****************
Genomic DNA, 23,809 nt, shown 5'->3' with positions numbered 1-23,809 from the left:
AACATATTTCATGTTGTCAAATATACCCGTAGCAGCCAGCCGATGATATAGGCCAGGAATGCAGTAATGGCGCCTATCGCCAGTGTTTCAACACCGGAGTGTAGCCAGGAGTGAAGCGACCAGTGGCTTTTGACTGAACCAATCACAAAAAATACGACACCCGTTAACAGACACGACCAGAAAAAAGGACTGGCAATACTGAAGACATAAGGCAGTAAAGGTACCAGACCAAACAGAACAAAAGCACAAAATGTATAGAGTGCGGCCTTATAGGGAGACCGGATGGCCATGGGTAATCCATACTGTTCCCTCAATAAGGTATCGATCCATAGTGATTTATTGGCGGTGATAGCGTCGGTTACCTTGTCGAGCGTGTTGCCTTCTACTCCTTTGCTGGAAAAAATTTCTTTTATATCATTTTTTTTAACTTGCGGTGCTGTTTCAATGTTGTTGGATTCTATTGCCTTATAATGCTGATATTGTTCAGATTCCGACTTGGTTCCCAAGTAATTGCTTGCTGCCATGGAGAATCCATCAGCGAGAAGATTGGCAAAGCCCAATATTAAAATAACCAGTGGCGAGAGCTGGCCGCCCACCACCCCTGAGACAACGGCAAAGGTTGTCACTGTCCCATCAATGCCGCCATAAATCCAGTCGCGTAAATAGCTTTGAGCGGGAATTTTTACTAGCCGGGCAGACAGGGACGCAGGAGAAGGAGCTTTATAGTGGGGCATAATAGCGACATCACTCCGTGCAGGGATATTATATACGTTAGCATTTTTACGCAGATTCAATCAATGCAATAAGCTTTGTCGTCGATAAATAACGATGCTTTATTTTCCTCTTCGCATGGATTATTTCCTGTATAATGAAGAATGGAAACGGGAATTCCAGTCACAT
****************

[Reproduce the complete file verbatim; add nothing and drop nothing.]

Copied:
Genomic DNA, 23,809 nt, shown 5'->3' with positions numbered 1-23,809 from the left:
AACATATTTCATGTTGTCAAATATACCCGTAGCAGCCAGCCGATGATATAGGCCAGGAATGCAGTAATGGCGCCTATCGCCAGTGTTTCAACACCGGAGTGTAGCCAGGAGTGAAGCGACCAGTGGCTTTTGACTGAACCAATCACAAAAAATACGACACCCGTTAACAGACACGACCAGAAAAAAGGACTGGCAATACTGAAGACATAAGGCAGTAAAGGTACCAGACCAAACAGAACAAAAGCACAAAATGTATAGAGTGCGGCCTTATAGGGAGACCGGATGGCCATGGGTAATCCATACTGTTCCCTCAATAAGGTATCGATCCATAGTGATTTATTGGCGGTGATAGCGTCGGTTACCTTGTCGAGCGTGTTGCCTTCTACTCCTTTGCTGGAAAAAATTTCTTTTATATCATTTTTTTTAACTTGCGGTGCTGTTTCAATGTTGTTGGATTCTATTGCCTTATAATGCTGATATTGTTCAGATTCCGACTTGGTTCCCAAGTAATTGCTTGCTGCCATGGAGAATCCATCAGCGAGAAGATTGGCAAAGCCCAATATTAAAATAACCAGTGGCGAGAGCTGGCCGCCCACCACCCCTGAGACAACGGCAAAGGTTGTCACTGTCCCATCAATGCCGCCATAAATCCAGTCGCGTAAATAGCTTTGAGCGGGAATTTTTACTAGCCGGGCAGACAGGGACGCAGGAGAAGGAGCTTTATAGTGGGGCATAATAGCGACATCACTCCGTGCAGGGATATTATATACGTTAGCATTTTTACGCAGATTCAATCAATGCAATAAGCTTTGTCGTCGATAAATAACGATGCTTTATTTTCCTCTTCGCATGGATTATTTCCTGTATAATGAAGAATGGAAACGGGAATTCCAGTCACAT